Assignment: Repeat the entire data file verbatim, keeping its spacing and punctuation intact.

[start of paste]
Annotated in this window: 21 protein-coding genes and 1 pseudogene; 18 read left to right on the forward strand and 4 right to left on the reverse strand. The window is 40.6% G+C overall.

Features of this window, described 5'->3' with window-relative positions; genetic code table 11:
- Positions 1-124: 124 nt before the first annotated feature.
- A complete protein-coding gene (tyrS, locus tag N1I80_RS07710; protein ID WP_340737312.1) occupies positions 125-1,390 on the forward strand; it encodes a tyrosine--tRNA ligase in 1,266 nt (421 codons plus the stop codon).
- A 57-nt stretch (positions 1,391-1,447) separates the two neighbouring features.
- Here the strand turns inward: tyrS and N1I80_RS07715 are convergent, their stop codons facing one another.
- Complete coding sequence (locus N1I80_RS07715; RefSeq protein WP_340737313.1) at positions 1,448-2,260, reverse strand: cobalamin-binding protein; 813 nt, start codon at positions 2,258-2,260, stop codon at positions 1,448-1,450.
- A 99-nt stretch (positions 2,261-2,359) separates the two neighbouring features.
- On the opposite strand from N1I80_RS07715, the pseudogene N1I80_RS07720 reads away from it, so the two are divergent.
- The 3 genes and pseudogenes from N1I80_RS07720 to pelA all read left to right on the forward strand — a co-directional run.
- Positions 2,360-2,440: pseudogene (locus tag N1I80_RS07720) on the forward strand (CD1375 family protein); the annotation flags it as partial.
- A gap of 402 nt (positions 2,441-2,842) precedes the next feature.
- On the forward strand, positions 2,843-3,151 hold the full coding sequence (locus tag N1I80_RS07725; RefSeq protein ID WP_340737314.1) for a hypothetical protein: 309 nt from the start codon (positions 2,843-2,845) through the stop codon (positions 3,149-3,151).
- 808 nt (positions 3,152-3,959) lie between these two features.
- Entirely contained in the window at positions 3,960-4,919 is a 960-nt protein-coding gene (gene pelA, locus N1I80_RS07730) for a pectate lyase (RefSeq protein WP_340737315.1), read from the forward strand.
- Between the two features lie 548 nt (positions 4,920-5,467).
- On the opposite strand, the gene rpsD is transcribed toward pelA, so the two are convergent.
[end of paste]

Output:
Annotated in this window: 21 protein-coding genes and 1 pseudogene; 18 read left to right on the forward strand and 4 right to left on the reverse strand. The window is 40.6% G+C overall.

Features of this window, described 5'->3' with window-relative positions; genetic code table 11:
- Positions 1-124: 124 nt before the first annotated feature.
- A complete protein-coding gene (tyrS, locus tag N1I80_RS07710; protein ID WP_340737312.1) occupies positions 125-1,390 on the forward strand; it encodes a tyrosine--tRNA ligase in 1,266 nt (421 codons plus the stop codon).
- A 57-nt stretch (positions 1,391-1,447) separates the two neighbouring features.
- Here the strand turns inward: tyrS and N1I80_RS07715 are convergent, their stop codons facing one another.
- Complete coding sequence (locus N1I80_RS07715; RefSeq protein WP_340737313.1) at positions 1,448-2,260, reverse strand: cobalamin-binding protein; 813 nt, start codon at positions 2,258-2,260, stop codon at positions 1,448-1,450.
- A 99-nt stretch (positions 2,261-2,359) separates the two neighbouring features.
- On the opposite strand from N1I80_RS07715, the pseudogene N1I80_RS07720 reads away from it, so the two are divergent.
- The 3 genes and pseudogenes from N1I80_RS07720 to pelA all read left to right on the forward strand — a co-directional run.
- Positions 2,360-2,440: pseudogene (locus tag N1I80_RS07720) on the forward strand (CD1375 family protein); the annotation flags it as partial.
- A gap of 402 nt (positions 2,441-2,842) precedes the next feature.
- On the forward strand, positions 2,843-3,151 hold the full coding sequence (locus tag N1I80_RS07725; RefSeq protein ID WP_340737314.1) for a hypothetical protein: 309 nt from the start codon (positions 2,843-2,845) through the stop codon (positions 3,149-3,151).
- 808 nt (positions 3,152-3,959) lie between these two features.
- Entirely contained in the window at positions 3,960-4,919 is a 960-nt protein-coding gene (gene pelA, locus N1I80_RS07730) for a pectate lyase (RefSeq protein WP_340737315.1), read from the forward strand.
- Between the two features lie 548 nt (positions 4,920-5,467).
- On the opposite strand, the gene rpsD is transcribed toward pelA, so the two are convergent.